LISTEN: Sen. Jon Ossoff celebrates passage of bill to bolster investigations into unsolved lynchings from the civil rights era. GPB's Riley Bunch reports.

On a May night in 1949, Caleb Hill Jr. was pulled from the Wilkinson County jail and shot by a lynch mob.

Two white men were charged after a probe by the Georgia Bureau of Investigation but an all-white jury chose not to indict them, according to the Georgia Civil Rights Cold Cases Project at Emory University. 

The case remains unsolved more than 70 years later — Hill’s cause of death listed on his death certificate is “shot through the head by hands unknown.”

The story is one of many unsolved lynchings or murders of Black men and women in Georgia during the civil rights era. 

Now, a bipartisan bill aimed at bolstering investigations into cold cases during that time is on its way to President Joe Biden’s desk for his signature.

The soon-to-be law, championed by U.S. Sen. Jon Ossoff, extends the existence of the federal Cold Case Review Board, established in 2019, through 2027. 

Board members review records of cold case murders that occurred during the civil rights era between 1940 and 1979 — with many records having not been made public.

I think it's important for us to reflect on the fact that this is not that long ago,” Ossoff said in an interview with GPB News. “There are surviving loved ones, relatives, friends of those who were killed in some of the most brutal and heinous ways. …And not only do the victims still deserve justice, but their loved ones, their family members, their friends, their descendants demand justice.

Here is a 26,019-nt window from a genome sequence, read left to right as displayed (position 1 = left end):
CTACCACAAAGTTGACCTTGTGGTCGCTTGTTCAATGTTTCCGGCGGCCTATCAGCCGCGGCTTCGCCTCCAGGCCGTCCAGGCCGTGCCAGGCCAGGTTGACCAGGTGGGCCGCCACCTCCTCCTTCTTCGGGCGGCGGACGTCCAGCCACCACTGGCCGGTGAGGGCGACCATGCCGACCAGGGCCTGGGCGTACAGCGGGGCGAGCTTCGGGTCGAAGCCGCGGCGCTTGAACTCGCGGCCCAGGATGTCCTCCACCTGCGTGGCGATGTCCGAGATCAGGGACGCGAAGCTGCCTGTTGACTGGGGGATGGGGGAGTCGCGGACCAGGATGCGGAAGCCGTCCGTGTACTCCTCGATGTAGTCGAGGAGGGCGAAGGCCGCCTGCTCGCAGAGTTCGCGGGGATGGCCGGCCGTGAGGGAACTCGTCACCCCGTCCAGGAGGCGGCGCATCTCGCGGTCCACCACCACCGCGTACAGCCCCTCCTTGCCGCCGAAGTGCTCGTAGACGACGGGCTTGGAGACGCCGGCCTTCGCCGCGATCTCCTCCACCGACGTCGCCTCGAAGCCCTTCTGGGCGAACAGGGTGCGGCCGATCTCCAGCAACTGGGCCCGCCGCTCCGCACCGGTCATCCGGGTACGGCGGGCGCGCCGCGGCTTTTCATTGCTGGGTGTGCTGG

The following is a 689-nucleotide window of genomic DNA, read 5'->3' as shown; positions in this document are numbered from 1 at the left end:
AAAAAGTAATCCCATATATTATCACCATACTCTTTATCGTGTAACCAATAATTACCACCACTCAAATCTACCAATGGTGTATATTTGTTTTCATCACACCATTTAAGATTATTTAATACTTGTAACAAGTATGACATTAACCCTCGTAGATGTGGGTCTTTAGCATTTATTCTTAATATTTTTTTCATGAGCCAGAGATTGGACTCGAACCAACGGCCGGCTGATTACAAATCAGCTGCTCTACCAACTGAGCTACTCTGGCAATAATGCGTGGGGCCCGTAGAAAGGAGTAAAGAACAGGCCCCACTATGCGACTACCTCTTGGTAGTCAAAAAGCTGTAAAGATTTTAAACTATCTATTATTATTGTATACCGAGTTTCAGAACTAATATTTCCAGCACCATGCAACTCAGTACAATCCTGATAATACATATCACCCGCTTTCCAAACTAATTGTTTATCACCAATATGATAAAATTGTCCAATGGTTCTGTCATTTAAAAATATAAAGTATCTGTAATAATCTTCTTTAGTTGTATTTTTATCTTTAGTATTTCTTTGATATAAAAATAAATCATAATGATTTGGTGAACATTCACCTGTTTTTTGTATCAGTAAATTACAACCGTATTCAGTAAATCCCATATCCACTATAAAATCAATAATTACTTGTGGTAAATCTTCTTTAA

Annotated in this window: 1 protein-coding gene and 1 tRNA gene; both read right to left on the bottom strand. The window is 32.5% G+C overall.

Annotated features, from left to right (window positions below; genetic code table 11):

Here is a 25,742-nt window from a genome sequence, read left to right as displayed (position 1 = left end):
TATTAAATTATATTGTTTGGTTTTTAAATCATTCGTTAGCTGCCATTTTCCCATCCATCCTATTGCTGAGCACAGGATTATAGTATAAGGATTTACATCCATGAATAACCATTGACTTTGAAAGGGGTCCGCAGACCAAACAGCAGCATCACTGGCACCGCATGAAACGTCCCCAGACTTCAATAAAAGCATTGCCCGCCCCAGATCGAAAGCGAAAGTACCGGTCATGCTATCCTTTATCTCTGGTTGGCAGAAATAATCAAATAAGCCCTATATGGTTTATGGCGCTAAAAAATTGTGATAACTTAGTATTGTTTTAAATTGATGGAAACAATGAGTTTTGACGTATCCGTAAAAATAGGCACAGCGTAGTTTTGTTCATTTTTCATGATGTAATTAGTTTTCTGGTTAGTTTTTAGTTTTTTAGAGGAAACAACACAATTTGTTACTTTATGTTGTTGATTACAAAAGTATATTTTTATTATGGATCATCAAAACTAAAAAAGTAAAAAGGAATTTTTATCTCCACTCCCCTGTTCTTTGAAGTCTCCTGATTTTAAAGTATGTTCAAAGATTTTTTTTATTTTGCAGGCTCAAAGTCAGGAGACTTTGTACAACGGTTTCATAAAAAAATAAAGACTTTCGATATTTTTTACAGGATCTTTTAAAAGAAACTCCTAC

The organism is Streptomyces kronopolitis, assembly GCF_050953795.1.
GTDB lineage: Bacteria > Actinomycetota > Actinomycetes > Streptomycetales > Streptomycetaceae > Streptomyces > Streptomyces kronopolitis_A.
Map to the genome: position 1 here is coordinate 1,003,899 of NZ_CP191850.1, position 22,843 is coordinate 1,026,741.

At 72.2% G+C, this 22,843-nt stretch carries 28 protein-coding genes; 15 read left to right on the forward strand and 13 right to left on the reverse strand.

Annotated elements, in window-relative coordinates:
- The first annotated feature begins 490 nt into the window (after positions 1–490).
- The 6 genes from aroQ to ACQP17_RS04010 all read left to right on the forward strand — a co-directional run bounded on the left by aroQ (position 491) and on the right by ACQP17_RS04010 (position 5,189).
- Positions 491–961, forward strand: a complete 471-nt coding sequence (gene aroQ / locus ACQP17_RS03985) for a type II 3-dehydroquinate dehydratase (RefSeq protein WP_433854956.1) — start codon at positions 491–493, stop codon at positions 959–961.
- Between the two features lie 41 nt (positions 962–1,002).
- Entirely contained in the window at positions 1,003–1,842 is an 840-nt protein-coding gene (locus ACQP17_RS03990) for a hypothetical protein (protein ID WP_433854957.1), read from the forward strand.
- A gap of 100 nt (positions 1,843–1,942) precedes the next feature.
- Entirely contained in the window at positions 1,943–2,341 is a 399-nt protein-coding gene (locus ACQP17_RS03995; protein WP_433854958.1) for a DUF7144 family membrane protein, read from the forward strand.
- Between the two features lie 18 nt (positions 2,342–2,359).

Although then-President Donald Trump gave the go-ahead for the creation of the review board in 2019, members were not chosen and confirmed until three years later.

Two experts from Georgia were confirmed to serve on the board in February: Hank Klibanoff, a famed journalist and Emory professor, and Gabrielle Dudley, an instruction archivist at the university’s rare books and archives library.

“As an Alabamian and Black daughter of the South, I grew up with the constant reminders of the struggles of the civil rights era and knowledge that unsolved cases existed,” Dudley said during testimony to the Senate last year. “I recognize the cultural value of these records and realize how access to them can spark both transformation and change.”

Ossoff said Georgia has two contrasting legacies during the civil rights movement, both of which should be recognized.

“I believe that Georgians understand our state's extraordinarily complex and in some ways deeply painful history," Ossoff said. "We are both the cradle of the civil rights movement and the heart of the old Confederacy.

“Part of grappling with, reconciling and doing justice, given that history, is ensuring that the truth and justice and accountability are pursued for those terrible acts committed some time ago,” he continued.